Break like the wind

A Twin Cities Fox News affiliate has launched an investigation into noise from wind turbines and related health effects. And they’ve found that the noise near one man’s home is so bad, you can hear it some 80 miles away.

The story, by reporter Jeff Ballion, says sound and shadow flicker from turbines shows that wind power “is not the feel-good, pollution-free alternative you might think.” It’s titled — I’m not making this up — “Braking Wind.”

The story focuses on Bernie Hagen, a Vietnam veteran with tinnitus who says wind turbines near his home are causing severe ringing in his ears. While the shot switches from various shots of turbines surrounding Hagen’s home, we hear an annoying swooshing noise.

I’m not going to dispute Hagen’s claims or the authenticity of the noise track. But a curious thing happens as the story shifts to a farm 80 miles away near Rochester, Minnesota.

While the farmers are speaking (pointing out that the turbines do make some noise but that they aren’t bothered by it), you don’t hear anything other than their voices. But at the 4:05 mark, when we start panning from the farm to the wind turbines…

… we hear that what sounds an awful lot like that same sound again. In fact, if you listen closely throughout the report, you’ll notice that whenever Ballion is speaking and there is a shot of a wind turbine, that swooshing sound is being played, ever so faintly, in the background.

Now, the story does point out that there is no conclusive research linking wind turbine noise to health problems. There’s plenty of anecdotal evidence that the noise and shadow flicker from a wind farm can be annoying, and the effects depend on the circumstances and the individual. Nothing misleading there.

But I don’t see how exaggerating the noise from the turbines helps Hagen’s cause. It may make for good TV, but it also makes it easy to dismiss what may be legitimate concerns.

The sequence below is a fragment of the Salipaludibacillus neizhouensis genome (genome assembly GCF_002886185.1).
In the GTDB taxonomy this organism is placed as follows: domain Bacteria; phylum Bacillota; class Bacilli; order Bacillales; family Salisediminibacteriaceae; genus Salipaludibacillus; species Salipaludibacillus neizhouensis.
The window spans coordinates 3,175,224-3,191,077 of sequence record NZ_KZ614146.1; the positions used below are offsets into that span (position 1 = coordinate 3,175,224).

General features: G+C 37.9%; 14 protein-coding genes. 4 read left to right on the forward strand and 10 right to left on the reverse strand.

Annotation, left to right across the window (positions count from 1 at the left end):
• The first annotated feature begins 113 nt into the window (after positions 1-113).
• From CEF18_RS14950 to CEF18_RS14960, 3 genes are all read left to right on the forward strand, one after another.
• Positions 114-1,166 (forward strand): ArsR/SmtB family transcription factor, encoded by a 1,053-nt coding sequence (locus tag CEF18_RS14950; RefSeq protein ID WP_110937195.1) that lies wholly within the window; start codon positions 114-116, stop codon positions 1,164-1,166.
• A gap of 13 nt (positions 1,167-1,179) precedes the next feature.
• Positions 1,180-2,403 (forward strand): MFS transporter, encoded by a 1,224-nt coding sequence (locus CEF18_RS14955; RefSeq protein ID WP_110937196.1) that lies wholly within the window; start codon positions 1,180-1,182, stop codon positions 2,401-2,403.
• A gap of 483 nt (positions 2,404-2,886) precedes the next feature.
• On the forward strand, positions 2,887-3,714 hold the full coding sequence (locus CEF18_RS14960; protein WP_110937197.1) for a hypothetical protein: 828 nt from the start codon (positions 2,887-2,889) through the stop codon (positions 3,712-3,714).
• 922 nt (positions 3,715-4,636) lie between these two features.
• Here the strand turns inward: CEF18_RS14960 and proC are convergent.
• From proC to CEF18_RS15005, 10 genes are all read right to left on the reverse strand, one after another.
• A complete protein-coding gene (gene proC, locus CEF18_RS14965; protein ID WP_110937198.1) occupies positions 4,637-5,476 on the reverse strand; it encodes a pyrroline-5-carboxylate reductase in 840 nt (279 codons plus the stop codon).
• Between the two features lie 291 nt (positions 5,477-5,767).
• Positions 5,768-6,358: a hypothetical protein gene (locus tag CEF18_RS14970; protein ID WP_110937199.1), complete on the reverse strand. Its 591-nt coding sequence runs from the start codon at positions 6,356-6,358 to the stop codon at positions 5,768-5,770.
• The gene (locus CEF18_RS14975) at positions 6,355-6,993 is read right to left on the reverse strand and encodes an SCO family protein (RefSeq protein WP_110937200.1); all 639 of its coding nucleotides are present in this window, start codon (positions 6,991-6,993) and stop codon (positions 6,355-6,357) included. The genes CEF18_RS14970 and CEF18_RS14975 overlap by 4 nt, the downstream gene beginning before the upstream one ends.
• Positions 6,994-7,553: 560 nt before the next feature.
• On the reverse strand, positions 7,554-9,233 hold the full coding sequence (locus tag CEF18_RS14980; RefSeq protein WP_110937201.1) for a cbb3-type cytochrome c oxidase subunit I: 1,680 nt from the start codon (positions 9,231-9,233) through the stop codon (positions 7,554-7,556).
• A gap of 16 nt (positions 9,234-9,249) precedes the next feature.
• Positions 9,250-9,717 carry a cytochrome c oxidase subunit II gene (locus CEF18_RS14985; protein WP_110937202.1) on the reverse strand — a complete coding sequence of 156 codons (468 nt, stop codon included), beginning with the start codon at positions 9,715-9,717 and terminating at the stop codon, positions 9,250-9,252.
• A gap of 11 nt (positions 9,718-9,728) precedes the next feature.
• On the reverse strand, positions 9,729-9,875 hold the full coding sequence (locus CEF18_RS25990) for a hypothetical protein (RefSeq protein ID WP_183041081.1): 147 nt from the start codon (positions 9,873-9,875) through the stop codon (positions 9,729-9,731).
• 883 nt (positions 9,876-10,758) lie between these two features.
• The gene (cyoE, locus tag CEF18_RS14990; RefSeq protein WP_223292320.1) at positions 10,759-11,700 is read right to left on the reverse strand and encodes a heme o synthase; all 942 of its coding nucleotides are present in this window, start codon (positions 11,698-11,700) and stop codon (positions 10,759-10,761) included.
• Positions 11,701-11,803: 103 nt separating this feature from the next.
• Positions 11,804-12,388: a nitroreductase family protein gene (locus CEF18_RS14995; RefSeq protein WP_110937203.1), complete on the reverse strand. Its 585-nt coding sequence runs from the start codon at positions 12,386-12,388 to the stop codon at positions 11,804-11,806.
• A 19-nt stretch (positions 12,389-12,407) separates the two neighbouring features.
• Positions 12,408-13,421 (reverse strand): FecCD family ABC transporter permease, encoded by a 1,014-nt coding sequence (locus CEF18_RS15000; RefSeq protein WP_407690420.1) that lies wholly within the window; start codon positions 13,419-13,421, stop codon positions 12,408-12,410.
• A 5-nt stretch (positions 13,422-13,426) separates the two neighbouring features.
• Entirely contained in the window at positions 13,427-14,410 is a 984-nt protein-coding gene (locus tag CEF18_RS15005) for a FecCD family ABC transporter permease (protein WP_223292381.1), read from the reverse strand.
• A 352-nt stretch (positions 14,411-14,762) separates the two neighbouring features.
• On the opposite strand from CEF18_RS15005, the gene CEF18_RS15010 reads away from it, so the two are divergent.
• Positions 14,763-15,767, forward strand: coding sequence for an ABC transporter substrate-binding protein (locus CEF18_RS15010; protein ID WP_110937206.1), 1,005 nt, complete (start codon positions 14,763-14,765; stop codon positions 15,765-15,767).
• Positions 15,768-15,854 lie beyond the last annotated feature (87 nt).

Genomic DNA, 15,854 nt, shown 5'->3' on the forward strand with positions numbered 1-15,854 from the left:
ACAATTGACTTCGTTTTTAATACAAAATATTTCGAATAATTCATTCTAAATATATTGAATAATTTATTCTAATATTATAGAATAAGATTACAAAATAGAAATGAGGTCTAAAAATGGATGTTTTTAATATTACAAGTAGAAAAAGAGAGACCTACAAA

7 thoughts on “Break like the wind

  1. Note also that Hagen’s hearing was damaged in Vietnam, and that he had tinnitus BEFORE the first turbine was installed.

  2. Thank god no other forms of energy make any noise. In WI our annual coal consumption comes via 250,000 train carloads. I bet no one has ever heard a train, no? Personally, I find the glint of solar panels to be highly offensive.

    Actually, to put the sound standards used in siting decisions into perspective its great to have a sound meter and show people what 45 and 55 dB sounds like. There are apps for android phones that can use a phone’s microphone as a sound meter.

  3. Peter, you may notice that Mr. Hagen chose to not live beside a train line servicing a coal-fired station. He chose to live in peace in the country probably as part of his accommodation for his disability. He had tinnitus before the turbine was installed. His pre-existing condition was exacerbated by the arrival of a new industrial machine. Companies like Alliant Energy should have a formalized public compensation program for landowners like Mr. Hagen. But I can assure you that the most common business practice is to deny that there are any impacts, to delay settlements, and to defend any litigation aggressively. When pursued to the point of a settlement, ‘gag’ clauses are mandatory to prevent the affected family from ever talking about the negative impact that IWTs had on them. Same strategy exactly as the gas companies (often they are the same companies).

  4. I have the utmost respect for disabled veterans, but you cannot ignore the enormous impact that low-density rural residents have on everyone else due to their overwhelming reliance on cars, the fuel and the endless roads required to service them. Many disabled Americans cannot drive and live in areas where they use public transit and have much lower demand for all resources. The poor will also be disproportionately near the true “industrial” landscapes of coal trains, asphalt plants, and foundries needed to service the “industrial” sized demands of low-density residential life.

  5. Let’s try to stay on topic here. Bob Smith raises a good point – are wind developers doing enough to compensate landowners? And how do we sort out legitimate claims from the spurious?

  6. You’re right Ken, I should have ignored the “industrial” pejorative used for wind energy. We definitely should have a society that compensates people who are negatively impacted by energy demand. I think that the microscope focused on wind power does raise a much bigger point: where do we start enforcing the compensation? On new technologies like wind that are orders of magnitude cleaner than traditional fossil fuels? People near existing fossil fuels plants are not compensated for major public health impacts, much less nuisance impacts.

  7. There is an element of social justice involved as well, as power plants of any kind are rarely located near the homes of the powerful and the affluent. So it has always been — but it doesn’t have to be that way in the future.

    If the wind power industry is wise, it will create its own rules on how close turbines can be built to residentitial structures, and stick to these rules.